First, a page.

I am writing a synthesis essay on Night by Elie Wiesel and The Cage by Ruth Minster Sender. I am having trouble piecing together a solid hook and getting rid of the word "we." My thesis statement is, "Although dire situations often drive people to do horrible things in order to survive, there are still examples in which people retain their humanity and help one another, even if it means potential danger to themselves."


My evidence is that Elie succumbs to the survival instincts that he, along with the rest of humanity, bears. Elie feels guilt because his overwhelming instinct to survive makes him reluctant to give the remainder of his soup to his father. He likens himself other prisoners who he believes have lost their humanity under these horrible circumstances. However, it is very important to keep in mind that Elie does give his father the soup, even if it “was with a heavy heart.” We also witness Jews afflicting pain and suffering on fellow Jews all in a means to survive.


Could you help me with finding three topics to discuss for the rest of the essay?


First paragraph:

From reading to writing, we are taught that in every story there are good guys and bad guys, protagonists and antagonists. However, in regards to the Holocaust, things are not so black and white. A glimpse of this moral deception can be portrayed through two autobiographies, Night by Elie Wiesel as well as The Cage by Ruth Minster Sender. Both start off presenting a somewhat vague idea as to who the bad guys are, and (possess) (obtaining) overarching moods of conflicting pain and implementing suffering on the innocent. As the stories progress, animalistic instincts take over the majority of people, forcing the Jews to be equally as cruel as the Nazis. A threatening environment such as the Holocaust can turn a regular, everyday person into what can only be described as an animal. A selfish viewpoint can overtake one’s perspective when death is a looming probability, leading to many choosing one's own triumph and survival over that of others. When good people are put in bad situations, bad things are the inevitable outcome. Nevertheless, in contrast to this, when some people are surrounded with such brutality they will respond with unexpected empathy, flourishing in the most unlikely of places. These people are rare but not impossible. Although dire situations often drive people to do horrible things in order to survive, there are still examples in which people retain their humanity and help one another, even if it means potential danger to themselves.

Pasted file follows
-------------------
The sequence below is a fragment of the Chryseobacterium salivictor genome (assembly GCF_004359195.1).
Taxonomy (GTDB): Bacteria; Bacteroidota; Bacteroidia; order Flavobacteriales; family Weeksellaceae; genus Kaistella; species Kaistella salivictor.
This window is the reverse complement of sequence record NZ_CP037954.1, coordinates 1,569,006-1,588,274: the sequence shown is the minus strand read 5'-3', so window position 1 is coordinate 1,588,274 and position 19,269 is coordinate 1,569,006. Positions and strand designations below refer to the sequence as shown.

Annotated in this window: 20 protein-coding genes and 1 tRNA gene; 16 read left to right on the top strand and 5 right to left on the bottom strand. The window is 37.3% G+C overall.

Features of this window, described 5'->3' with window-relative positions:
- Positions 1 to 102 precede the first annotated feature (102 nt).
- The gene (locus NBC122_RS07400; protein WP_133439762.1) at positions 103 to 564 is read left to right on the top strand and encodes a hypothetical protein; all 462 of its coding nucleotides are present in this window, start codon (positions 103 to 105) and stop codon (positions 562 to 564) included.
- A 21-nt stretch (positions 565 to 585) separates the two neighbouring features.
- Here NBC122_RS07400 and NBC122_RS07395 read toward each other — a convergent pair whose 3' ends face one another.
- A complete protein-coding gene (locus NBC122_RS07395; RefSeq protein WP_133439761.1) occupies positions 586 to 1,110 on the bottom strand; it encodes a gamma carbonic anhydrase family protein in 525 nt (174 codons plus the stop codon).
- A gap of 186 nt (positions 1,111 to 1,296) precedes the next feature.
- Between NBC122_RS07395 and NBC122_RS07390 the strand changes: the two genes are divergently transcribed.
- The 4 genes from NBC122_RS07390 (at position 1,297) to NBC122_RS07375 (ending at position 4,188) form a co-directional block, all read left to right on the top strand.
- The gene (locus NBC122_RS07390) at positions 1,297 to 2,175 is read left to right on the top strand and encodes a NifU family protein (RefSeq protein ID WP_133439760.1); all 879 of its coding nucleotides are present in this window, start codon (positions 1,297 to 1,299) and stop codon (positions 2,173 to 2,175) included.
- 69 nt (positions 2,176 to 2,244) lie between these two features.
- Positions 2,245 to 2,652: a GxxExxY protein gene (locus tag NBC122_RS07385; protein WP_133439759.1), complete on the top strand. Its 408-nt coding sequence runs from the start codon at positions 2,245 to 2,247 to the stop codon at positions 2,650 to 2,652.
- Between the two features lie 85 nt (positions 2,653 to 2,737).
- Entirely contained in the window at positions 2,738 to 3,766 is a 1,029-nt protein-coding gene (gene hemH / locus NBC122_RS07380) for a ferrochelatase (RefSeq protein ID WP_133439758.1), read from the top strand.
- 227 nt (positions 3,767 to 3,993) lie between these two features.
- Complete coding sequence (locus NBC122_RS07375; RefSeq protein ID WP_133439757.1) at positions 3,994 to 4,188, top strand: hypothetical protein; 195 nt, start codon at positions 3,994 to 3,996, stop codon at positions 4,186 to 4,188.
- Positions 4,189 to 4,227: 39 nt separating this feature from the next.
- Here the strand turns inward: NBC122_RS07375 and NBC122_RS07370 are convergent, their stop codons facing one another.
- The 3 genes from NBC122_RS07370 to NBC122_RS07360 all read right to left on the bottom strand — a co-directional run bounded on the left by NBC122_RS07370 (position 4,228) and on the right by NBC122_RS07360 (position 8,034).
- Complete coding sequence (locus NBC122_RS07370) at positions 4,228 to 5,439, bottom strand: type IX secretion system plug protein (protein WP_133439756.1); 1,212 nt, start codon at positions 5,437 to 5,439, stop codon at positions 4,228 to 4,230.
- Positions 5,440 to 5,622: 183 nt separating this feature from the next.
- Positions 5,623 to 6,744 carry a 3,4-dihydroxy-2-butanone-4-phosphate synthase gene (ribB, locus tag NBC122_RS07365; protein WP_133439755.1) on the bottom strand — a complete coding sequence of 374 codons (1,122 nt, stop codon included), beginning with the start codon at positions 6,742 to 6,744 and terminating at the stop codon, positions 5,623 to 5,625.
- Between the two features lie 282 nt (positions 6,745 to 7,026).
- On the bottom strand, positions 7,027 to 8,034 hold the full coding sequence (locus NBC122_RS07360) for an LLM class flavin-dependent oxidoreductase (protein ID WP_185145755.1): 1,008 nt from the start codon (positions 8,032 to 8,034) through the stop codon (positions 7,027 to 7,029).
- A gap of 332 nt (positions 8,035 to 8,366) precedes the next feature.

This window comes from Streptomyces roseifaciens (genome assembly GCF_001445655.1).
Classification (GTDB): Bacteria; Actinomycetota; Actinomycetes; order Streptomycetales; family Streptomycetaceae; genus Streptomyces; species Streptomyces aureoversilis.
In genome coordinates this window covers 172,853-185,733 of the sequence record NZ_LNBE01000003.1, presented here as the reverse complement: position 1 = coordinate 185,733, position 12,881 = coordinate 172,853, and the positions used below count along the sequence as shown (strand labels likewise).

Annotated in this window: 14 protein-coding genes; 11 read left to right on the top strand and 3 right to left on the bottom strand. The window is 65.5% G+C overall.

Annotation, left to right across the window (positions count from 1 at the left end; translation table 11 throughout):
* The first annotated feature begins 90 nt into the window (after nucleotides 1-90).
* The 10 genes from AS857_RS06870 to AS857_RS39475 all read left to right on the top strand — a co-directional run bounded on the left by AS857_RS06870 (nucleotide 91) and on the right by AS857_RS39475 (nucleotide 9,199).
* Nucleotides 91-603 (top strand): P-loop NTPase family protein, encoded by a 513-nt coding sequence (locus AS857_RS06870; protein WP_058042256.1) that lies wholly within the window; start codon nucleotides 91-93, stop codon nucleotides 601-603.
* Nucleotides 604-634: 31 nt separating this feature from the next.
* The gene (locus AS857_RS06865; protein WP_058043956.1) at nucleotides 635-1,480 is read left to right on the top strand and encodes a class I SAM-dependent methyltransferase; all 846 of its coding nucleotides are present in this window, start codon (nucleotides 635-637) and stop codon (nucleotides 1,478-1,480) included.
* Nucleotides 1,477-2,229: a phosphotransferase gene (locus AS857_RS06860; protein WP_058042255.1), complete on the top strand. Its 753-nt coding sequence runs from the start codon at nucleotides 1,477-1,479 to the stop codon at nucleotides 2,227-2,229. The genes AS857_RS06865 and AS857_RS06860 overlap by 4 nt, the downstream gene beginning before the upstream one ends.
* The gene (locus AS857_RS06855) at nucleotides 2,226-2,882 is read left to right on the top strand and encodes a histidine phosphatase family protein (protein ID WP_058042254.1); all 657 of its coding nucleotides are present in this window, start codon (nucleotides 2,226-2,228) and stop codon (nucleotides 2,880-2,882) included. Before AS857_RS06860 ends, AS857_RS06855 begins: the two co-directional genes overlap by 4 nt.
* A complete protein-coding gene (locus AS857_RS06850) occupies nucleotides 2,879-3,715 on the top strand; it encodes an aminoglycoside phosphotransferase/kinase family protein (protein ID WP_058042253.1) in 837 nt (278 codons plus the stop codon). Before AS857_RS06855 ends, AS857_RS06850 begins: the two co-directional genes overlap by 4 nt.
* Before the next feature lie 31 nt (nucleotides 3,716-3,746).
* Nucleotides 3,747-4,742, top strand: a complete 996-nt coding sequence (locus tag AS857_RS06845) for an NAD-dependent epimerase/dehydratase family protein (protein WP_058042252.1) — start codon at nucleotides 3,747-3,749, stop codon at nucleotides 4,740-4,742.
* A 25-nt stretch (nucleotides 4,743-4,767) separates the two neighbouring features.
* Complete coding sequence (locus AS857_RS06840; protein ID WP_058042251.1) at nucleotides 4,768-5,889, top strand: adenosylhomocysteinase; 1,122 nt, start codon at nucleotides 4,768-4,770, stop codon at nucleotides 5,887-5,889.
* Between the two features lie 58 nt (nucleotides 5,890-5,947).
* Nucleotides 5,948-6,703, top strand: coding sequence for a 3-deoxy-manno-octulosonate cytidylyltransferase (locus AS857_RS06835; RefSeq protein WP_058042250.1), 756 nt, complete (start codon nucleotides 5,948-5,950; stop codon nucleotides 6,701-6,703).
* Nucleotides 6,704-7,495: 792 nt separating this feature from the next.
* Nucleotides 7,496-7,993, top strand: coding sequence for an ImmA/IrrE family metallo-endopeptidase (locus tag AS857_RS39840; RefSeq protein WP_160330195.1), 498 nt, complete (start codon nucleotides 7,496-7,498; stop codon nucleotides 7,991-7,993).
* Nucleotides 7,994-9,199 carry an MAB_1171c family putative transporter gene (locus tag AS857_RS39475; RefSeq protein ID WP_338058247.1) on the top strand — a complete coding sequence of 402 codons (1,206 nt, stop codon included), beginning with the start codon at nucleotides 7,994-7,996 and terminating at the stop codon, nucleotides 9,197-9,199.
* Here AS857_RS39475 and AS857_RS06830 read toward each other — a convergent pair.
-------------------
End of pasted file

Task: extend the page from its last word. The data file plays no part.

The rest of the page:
I am hoping to discuss both sides of the argument. I will start the second and third paragraph discussing how the Jews were forced to do terrible things in order to survive and end with two supporting paragraphs focusing on how despite survival instincts being strong the characters still managed to retain their humanity and goodness toward each other. Besides using the soup evidence, I am unsure how to start off these paragraphs strongly and adequately. Please give me feedback, ideas, and any and all changes you see that need to be made.

Expert Answers